Pop music responds to the hurricane.

Songs you've got to hear.
Sept. 23 2005 6:15 AM

Michael Jackson to the Rescue!

Pop music responds to the hurricane.

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First came the wind, then came the floods, and then came the songs. Pop musicians are, to some extent, the ambulance chasers of the public-tragedy game. While these moments have inspired timeless material, such as Crosby, Stills, Nash and Young's "Ohio" or John Coltrane's "Alabama," the bulk of these hastily issued songs arrive with expiration dates. The intertwined bandannas of the West Coast Rap All-Stars' "We're All in the Same Gang" and Tom Petty's "Peace in L.A.," for example, may have felt like powerful statements at the time, but neither track has survived. New Orleans seems to be a special case, however, and the musical response has been far from rote. As Kinks singer Ray Davies observed, "If New Orleans is allowed to die, a crucial part of the world's musical heritage will disappear." That's a particularly noteworthy sentiment, given that Davies had been mugged and then shot in the city the year before.

Twenty years after co-writing "We Are the World," Michael Jackson is "moving full speed ahead" on a Katrina benefit song bearing the tentative, and less communal-sounding, title of "From the Bottom of My Heart." While the go-to section of Jackson's Rolodex has likely thinned in recent years, R. Kelly, Jay-Z, and Mariah Carey are among the artists who have been invited to participate. Hopefully, this effort won't follow the same path as "What More Can I Give," Jackson's 9/11-themed attempt at a charity single that was never released.

One of Jackson's former rivals, Prince, was also moved to act, albeit with far less deliberation. Dashed off after a night spent overdosing on Sade's "Sweetest Taboo," the quirky and upbeat track for "S.S.T." belies the stern, words-versus-deeds lyrics: "Did you have open arms for each and everybody you met/ Or did you let them die in the rain?" More maudlin is Coldplay's Internet-only benefit Fix You EP. "Fix You" was one of the more melodramatic moments on the band's latest album, a languid ballad detailing singer Chris Martin's attempts to inspire, or "fix," a lover who feels let down. But the song's passion-soaked lines about "feel(ing) so tired you can't sleep" or "los(ing) something you can't replace" could just as easily describe the present situation—such is the wonderful elasticity of the pop song. The same applies to "Napoleon's Hat," a gorgeous, rambling Bright Eyes track about fear, loathing, and the fractures of modern living that coincides with the cynicism of the moment, even if it was probably written months before everyone learned what FEMA stood for.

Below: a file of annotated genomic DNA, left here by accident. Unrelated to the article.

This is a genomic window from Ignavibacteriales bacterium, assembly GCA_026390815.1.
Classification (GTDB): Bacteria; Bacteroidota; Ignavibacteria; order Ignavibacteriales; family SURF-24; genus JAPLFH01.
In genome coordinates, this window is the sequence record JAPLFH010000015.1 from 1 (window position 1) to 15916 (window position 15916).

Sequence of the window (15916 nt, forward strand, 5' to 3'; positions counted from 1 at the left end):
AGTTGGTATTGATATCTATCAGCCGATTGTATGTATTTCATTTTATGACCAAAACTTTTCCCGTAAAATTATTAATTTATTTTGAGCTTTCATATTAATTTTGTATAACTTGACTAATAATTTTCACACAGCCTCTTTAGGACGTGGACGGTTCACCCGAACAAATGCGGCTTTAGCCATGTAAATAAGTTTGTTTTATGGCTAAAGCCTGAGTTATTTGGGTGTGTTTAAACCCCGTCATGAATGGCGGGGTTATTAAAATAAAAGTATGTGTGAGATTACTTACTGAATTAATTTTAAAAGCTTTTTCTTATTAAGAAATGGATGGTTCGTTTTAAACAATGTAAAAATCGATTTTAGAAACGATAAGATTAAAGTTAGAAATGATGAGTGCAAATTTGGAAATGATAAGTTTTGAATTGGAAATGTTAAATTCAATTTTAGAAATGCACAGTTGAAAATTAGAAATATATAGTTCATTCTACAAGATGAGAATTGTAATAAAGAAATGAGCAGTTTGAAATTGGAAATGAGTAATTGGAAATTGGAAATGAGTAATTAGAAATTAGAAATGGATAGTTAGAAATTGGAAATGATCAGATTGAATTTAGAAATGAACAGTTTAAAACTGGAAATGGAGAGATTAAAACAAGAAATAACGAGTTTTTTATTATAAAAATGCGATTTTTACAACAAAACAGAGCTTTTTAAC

Many performers recorded new tracks merely to let off steam. Take rapper Mos Def's freestyle, "Dollar Day for New Orleans (Katrina Klap)." Borrowing the beat from New Orleans rapper Juvenile's 2004 hit "Nolia Clap," the righteous Mos draws a very clear line between Them (the government and, uh, Bono) and Us (the poor and oppressed). While his didacticism is timely, Mos' verses lack any of his distinctive subtlety or cleverness. Perhaps he should have tried some humor: In the wake of disaster, laughter can be the most cutting and comforting response. "George Bush Doesn't Care About Black People" by the Houston hip-hop duo the Legendary K-O, also known as K-Otix, has been an e-mail favorite. Using the beat to Kanye West's current hit "Gold Digger"—and borrowing its title and chorus from West's recent anti-Bush ad lib on TV—the song is both a chilling first-person account of tragedy and a witty smack at the government's lead-footed response. "Five days in this motherfucking attic/ Can't use the cell phone I keep getting static," Micah complains before swimming to a deserted corner store, while Damien pokes fun at the president's vacation itinerary.

Taking a subtler route is TV on the Radio, a New York quintet that specializes in an abrasive, intoxicating marriage of barbershop harmonies and tense guitars. "Dry Drunk Emperor" is a jingle-jangle march that slowly unfolds into an anti-Bush screed—where else could the free-association jumble of "Gold cross jock skull and bones/ Mocking smile" point but to the top? By song's end, the assembled voices of TVOTR, now backed by swarming clouds of noise, rally on the lawn of the White House for some true fife-and-drum regime change.

While many of these tracks certainly indulge in the dreaded blame game, savvy bloggers uncovered something on the FEMA Web site that is as inexcusably bad as it is musically bizarre. Tucked away on the "FEMA for Kidz" portal of the site is something titled "FEMA for Kidz Rap," an old-school-flavored 50-second primer on the agency's role delivered in that newfangled rapping style the kidz seem to luv. "Disaster prep is your responsibility/ And mitigation is important to our agency," rapper and producer Scott J. Wolfson explains, before concluding, "We're ready all the time, 'cause disasters don't rest." This, too, was probably written before everyone knew what FEMA stood for.

Hua Hsu teaches in the English department at Vassar College and is completing his first book, A Floating Chinaman.



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